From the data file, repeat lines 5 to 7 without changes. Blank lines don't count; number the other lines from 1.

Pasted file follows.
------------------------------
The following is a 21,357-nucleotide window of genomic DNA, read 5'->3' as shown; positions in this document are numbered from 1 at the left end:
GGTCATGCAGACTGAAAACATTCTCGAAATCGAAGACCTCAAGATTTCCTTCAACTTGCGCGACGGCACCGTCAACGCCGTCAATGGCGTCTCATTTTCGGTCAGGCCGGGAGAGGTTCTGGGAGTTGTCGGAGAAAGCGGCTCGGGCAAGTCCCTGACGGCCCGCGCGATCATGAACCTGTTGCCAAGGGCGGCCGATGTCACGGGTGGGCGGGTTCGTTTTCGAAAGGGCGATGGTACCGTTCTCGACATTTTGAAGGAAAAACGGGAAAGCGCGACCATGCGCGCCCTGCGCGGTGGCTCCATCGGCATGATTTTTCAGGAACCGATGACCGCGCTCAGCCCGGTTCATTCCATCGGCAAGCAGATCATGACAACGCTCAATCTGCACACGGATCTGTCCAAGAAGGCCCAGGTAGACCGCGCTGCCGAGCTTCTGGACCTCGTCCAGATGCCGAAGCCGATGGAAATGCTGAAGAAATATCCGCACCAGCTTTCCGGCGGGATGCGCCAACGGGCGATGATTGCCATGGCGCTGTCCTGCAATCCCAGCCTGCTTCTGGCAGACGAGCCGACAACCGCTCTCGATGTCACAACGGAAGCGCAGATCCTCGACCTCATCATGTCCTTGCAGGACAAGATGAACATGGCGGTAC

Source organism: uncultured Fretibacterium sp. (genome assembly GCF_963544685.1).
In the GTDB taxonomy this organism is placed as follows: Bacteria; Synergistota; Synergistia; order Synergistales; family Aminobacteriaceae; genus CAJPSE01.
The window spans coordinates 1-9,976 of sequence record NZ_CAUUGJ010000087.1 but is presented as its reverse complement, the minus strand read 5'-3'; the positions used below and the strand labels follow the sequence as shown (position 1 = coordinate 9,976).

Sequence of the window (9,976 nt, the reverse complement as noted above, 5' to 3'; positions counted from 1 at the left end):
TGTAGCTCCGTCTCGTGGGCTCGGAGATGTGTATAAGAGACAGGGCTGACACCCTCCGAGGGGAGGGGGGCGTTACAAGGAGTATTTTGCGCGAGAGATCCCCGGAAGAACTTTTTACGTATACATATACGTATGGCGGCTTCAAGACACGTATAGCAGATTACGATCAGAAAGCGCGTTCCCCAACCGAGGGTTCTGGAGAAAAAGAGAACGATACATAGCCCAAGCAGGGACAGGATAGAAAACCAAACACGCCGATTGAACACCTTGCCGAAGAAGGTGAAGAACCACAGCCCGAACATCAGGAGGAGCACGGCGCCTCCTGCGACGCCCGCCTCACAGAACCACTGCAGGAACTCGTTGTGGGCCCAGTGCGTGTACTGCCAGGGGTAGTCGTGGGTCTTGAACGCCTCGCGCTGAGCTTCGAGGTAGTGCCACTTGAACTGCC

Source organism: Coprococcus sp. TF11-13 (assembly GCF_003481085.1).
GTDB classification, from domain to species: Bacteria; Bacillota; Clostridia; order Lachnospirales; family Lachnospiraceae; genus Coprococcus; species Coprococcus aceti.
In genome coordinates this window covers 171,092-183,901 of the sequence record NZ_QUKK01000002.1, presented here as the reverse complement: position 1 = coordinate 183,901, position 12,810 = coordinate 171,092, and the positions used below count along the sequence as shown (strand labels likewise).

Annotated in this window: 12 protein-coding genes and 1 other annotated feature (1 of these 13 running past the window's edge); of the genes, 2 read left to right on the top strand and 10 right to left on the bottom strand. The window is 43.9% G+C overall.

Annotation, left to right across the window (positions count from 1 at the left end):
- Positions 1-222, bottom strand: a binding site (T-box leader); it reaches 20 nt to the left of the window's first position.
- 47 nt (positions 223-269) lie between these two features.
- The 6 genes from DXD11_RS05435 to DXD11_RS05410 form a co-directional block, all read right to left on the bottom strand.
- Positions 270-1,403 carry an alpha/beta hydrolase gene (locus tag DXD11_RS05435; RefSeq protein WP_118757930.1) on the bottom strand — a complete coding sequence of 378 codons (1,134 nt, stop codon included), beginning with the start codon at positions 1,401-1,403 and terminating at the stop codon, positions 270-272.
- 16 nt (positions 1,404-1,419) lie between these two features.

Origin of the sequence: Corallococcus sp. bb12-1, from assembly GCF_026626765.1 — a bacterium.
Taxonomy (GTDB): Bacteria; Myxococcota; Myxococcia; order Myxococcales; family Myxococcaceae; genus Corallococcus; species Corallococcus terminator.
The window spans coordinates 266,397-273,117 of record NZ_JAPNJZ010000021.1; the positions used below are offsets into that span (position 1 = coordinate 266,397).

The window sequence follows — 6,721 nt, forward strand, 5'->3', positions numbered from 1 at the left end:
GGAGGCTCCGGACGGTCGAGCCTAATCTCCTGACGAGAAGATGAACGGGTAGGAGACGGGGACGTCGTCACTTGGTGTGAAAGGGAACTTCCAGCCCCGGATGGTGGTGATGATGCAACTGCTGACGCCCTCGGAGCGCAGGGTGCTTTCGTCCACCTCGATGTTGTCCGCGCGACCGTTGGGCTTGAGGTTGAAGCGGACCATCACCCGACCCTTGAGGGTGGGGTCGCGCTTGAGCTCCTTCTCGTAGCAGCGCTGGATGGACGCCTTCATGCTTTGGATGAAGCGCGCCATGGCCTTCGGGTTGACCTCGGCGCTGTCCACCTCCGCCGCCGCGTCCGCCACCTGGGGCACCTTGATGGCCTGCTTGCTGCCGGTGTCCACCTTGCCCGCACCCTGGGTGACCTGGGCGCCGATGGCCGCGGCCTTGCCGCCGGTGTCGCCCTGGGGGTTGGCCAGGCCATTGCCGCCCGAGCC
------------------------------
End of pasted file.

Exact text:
The window spans coordinates 1-9,976 of sequence record NZ_CAUUGJ010000087.1 but is presented as its reverse complement, the minus strand read 5'-3'; the positions used below and the strand labels follow the sequence as shown (position 1 = coordinate 9,976).

Sequence of the window (9,976 nt, the reverse complement as noted above, 5' to 3'; positions counted from 1 at the left end):
TGTAGCTCCGTCTCGTGGGCTCGGAGATGTGTATAAGAGACAGGGCTGACACCCTCCGAGGGGAGGGGGGCGTTACAAGGAGTATTTTGCGCGAGAGATCCCCGGAAGAACTTTTTACGTATACATATACGTATGGCGGCTTCAAGACACGTATAGCAGATTACGATCAGAAAGCGCGTTCCCCAACCGAGGGTTCTGGAGAAAAAGAGAACGATACATAGCCCAAGCAGGGACAGGATAGAAAACCAAACACGCCGATTGAACACCTTGCCGAAGAAGGTGAAGAACCACAGCCCGAACATCAGGAGGAGCACGGCGCCTCCTGCGACGCCCGCCTCACAGAACCACTGCAGGAACTCGTTGTGGGCCCAGTGCGTGTACTGCCAGGGGTAGTCGTGGGTCTTGAACGCCTCGCGCTGAGCTTCGAGGTAGTGCCACTTGAACTGCC